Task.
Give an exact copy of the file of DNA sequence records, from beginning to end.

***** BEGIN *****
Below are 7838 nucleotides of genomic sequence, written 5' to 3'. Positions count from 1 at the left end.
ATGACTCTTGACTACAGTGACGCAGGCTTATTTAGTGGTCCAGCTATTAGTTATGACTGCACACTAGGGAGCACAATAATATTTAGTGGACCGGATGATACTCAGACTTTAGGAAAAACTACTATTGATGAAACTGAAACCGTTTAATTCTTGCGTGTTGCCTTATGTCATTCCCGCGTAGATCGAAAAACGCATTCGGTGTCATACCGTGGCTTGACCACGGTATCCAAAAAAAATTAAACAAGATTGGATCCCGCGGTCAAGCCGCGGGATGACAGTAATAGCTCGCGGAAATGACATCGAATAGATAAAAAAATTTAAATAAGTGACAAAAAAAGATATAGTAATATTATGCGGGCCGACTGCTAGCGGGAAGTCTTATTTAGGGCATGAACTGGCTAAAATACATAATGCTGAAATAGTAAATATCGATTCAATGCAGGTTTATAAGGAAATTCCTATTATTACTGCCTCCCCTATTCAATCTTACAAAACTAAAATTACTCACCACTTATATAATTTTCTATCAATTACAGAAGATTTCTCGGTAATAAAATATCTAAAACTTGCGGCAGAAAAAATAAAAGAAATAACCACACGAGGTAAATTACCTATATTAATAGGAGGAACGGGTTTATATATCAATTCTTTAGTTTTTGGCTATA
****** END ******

Below are 7838 nucleotides of genomic sequence, written 5' to 3'. Positions count from 1 at the left end.
ATGACTCTTGACTACAGTGACGCAGGCTTATTTAGTGGTCCAGCTATTAGTTATGACTGCACACTAGGGAGCACAATAATATTTAGTGGACCGGATGATACTCAGACTTTAGGAAAAACTACTATTGATGAAACTGAAACCGTTTAATTCTTGCGTGTTGCCTTATGTCATTCCCGCGTAGATCGAAAAACGCATTCGGTGTCATACCGTGGCTTGACCACGGTATCCAAAAAAAATTAAACAAGATTGGATCCCGCGGTCAAGCCGCGGGATGACAGTAATAGCTCGCGGAAATGACATCGAATAGATAAAAAAATTTAAATAAGTGACAAAAAAAGATATAGTAATATTATGCGGGCCGACTGCTAGCGGGAAGTCTTATTTAGGGCATGAACTGGCTAAAATACATAATGCTGAAATAGTAAATATCGATTCAATGCAGGTTTATAAGGAAATTCCTATTATTACTGCCTCCCCTATTCAATCTTACAAAACTAAAATTACTCACCACTTATATAATTTTCTATCAATTACAGAAGATTTCTCGGTAATAAAATATCTAAAACTTGCGGCAGAAAAAATAAAAGAAATAACCACACGAGGTAAATTACCTATATTAATAGGAGGAACGGGTTTATATATCAATTCTTTAGTTTTTGGCTATA